Savarkar: What’s in a Name?

By Ashwin Tombat
30 December 2019 16:22 IST

The name ‘Savarkar’ is controversial once more, thanks to former Congress President Rahul Gandhi. Addressing an election rally in Jharkhand on Thursday 12 December, Mr Gandhi said: “Narendra Modi ne kaha tha 'Make in India'... par ab aap jahan bhi dekho, make in India nahi, ab hai ‘Rape in India’...” [Narendra Modi had talked of 'Make in India' but today everywhere we see 'Rape in India'].

The comment was in poor taste.

The next day, Union Defence Minister Rajnath Singh demanded an apology. Later, speaking at the Congress’s Bharat Bachao (Save India) Rally in New Delhi’s Ram Leela Maidan, Rahul Gandhi doubled down, saying his name was “not ‘Rahul Savarkar’ to apologise for speaking the truth”.

This has reawakened the debate. Mr Gandhi’s unflattering words referred to the claim of some historians that ‘Veer’ Vinayak Damodar Savarkar – in his clemency petitions to the British colonial authorities – apologised for his actions, renounced the freedom struggle and pledged loyalty to the colonial British government to secure his release from the notorious Cellular Jail in the Andaman Islands, where he was incarcerated between 1911 and 1921.

Is this true?

It is a fact that Savarkar wrote several clemency petitions during his years in jail. In many of them, he did state that owing to reforms by the British Government, his views had changed, that he had renounced revolutionary activism and would adopt peaceful methods. It is also a fact that in some petitions, he pledged “loyalty to the English Government” if he were released.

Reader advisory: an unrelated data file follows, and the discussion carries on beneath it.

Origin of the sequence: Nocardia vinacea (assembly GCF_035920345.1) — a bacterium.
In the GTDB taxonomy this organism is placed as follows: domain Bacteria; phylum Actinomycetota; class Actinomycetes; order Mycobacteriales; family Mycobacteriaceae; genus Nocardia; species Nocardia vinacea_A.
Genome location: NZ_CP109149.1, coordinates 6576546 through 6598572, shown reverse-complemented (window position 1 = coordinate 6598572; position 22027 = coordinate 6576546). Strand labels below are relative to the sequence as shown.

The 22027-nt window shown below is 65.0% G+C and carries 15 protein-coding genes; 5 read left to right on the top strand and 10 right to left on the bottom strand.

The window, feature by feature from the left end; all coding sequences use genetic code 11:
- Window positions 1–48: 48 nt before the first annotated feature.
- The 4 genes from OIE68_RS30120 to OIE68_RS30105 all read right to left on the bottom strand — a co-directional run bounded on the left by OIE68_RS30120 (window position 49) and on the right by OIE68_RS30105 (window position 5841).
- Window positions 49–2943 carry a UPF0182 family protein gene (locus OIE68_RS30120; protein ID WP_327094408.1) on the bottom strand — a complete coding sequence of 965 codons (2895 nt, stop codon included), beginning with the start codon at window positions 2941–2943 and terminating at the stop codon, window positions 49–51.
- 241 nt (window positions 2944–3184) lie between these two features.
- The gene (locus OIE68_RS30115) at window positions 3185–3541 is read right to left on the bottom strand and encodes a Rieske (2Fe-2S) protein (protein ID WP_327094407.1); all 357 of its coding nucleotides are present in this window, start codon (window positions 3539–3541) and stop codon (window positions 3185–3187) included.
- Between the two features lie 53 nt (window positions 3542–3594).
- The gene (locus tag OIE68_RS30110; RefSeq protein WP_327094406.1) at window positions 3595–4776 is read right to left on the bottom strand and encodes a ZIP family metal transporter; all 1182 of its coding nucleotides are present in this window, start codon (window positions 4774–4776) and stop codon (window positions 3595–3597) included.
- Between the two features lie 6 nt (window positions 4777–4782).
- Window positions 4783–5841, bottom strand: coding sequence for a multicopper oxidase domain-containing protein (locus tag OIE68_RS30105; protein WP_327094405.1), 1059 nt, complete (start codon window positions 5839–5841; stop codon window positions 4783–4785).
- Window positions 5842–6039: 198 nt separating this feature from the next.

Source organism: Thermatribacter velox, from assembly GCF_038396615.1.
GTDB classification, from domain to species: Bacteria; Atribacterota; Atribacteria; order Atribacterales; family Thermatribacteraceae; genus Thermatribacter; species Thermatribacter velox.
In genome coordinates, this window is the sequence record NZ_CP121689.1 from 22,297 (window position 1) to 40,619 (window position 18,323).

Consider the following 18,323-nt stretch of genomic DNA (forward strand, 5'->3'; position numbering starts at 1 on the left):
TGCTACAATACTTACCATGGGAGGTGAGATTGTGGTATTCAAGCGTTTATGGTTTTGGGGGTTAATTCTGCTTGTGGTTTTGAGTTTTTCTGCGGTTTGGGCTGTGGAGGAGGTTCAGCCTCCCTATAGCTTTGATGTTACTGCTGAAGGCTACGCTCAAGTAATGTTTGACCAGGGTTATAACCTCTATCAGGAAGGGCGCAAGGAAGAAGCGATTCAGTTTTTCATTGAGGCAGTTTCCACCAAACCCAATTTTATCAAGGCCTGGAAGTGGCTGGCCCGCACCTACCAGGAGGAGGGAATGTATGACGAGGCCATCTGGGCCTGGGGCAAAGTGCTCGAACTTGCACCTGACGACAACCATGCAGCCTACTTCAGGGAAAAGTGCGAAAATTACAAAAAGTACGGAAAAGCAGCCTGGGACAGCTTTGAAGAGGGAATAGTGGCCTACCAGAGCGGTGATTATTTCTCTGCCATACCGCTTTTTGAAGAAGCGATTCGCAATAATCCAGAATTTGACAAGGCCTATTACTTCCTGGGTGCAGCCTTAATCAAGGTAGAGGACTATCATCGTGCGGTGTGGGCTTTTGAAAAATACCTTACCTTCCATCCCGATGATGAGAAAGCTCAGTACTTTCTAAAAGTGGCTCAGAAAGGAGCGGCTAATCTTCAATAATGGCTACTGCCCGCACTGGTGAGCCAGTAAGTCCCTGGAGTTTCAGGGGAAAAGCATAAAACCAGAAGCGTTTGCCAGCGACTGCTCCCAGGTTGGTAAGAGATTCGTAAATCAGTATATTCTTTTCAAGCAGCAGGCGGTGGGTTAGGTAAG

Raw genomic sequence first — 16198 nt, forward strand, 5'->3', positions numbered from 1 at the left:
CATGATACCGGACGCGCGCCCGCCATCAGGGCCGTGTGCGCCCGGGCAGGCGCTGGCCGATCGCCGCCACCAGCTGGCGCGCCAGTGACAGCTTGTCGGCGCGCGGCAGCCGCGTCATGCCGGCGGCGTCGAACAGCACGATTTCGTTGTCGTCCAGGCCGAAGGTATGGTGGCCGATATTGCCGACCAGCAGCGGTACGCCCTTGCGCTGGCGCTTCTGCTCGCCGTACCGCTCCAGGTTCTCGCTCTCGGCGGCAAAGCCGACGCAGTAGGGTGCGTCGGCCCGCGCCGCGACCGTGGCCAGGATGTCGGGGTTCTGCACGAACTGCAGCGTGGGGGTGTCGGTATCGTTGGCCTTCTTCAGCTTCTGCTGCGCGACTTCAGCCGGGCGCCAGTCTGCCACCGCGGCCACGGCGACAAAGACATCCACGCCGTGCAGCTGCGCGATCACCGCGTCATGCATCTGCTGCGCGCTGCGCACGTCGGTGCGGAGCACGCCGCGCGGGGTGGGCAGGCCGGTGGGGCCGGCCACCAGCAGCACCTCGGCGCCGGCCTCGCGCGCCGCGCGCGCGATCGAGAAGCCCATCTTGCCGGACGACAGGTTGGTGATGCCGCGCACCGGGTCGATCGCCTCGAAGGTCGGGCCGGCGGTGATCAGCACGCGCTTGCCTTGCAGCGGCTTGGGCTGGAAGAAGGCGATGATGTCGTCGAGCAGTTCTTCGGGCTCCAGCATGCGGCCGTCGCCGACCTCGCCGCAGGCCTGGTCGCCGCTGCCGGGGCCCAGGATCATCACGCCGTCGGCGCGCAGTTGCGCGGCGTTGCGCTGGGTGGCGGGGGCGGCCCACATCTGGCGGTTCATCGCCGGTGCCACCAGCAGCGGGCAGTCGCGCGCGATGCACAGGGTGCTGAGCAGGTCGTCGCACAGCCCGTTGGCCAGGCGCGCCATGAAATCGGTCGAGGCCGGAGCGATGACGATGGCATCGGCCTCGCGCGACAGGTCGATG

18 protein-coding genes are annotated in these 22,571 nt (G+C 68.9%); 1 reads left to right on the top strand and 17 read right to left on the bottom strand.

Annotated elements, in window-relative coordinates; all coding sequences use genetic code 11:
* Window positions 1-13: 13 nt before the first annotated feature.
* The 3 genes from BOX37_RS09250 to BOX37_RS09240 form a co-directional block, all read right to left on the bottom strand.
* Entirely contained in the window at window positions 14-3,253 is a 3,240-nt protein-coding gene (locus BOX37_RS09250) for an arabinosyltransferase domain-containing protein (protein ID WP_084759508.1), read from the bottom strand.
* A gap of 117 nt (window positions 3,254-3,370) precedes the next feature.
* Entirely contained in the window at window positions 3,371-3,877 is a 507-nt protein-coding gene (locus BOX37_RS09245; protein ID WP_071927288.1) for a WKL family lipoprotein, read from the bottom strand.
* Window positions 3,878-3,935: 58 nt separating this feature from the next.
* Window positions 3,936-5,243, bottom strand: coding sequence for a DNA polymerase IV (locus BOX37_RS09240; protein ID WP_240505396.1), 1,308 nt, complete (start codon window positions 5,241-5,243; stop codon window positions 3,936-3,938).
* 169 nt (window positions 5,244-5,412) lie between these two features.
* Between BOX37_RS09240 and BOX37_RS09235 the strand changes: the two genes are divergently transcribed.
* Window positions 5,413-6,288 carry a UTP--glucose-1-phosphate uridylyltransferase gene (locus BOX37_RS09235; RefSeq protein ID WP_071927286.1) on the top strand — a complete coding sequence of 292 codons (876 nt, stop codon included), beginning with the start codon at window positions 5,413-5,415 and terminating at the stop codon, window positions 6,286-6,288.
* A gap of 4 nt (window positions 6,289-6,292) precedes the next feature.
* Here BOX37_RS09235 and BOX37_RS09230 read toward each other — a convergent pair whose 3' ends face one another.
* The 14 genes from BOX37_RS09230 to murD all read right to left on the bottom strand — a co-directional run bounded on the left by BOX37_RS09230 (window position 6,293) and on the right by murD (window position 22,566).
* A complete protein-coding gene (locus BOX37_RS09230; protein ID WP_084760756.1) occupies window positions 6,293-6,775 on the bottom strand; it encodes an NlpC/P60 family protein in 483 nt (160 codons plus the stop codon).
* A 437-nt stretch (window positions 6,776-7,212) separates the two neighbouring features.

But in not a single petition did he ever apologise for his actions.

Savarkar’s promise of ‘loyalty’ might raise eyebrows. But it was a common tactic of the revolutionaries in those days to promise such things in exchange for release from the prison. Others like the Chaphekar brothers, Mahadev Vinayak Ranade, Rajendranath Lahiri, Nand Gopal, Barindra Ghosh (brother of Aurobindo), Sudhir Sarkar, Ram Prasad Bismil and Sachindranath Sanyal also wrote similar petitions.

Even the great Lokmanya Bal Gangadhar Tilak, imprisoned in the Central Jail of Mandalay, Burma, wrote a clemency petition in 1912.

Sachindranath Sanyal after his release co-founded the Hindustan Republican Association with Ram Prasad Bismil. He was a mentor to young revolutionaries like Chandrashekhar Azad and Bhagat Singh, and was caught and sent back to the Cellular Jail because of his activities. Sanyal wrote in his memoirs (original in Hindi): “Why was Vinayak Damodar Savarkar not released but I was, although I wrote almost the same petition as him?”

But despite all the petitions he wrote, the British government resolutely refused to release both V D Savarkar and his brother Ganesh.

Following World War I, in December 1919, with the passing of the Government of India Bill, the British Government ordered a general release of political prisoners. However, the Savarkar brothers were classified as ‘determined and dangerous conspirators’, and the government decided that they would not be released under the ‘Royal Amnesty’.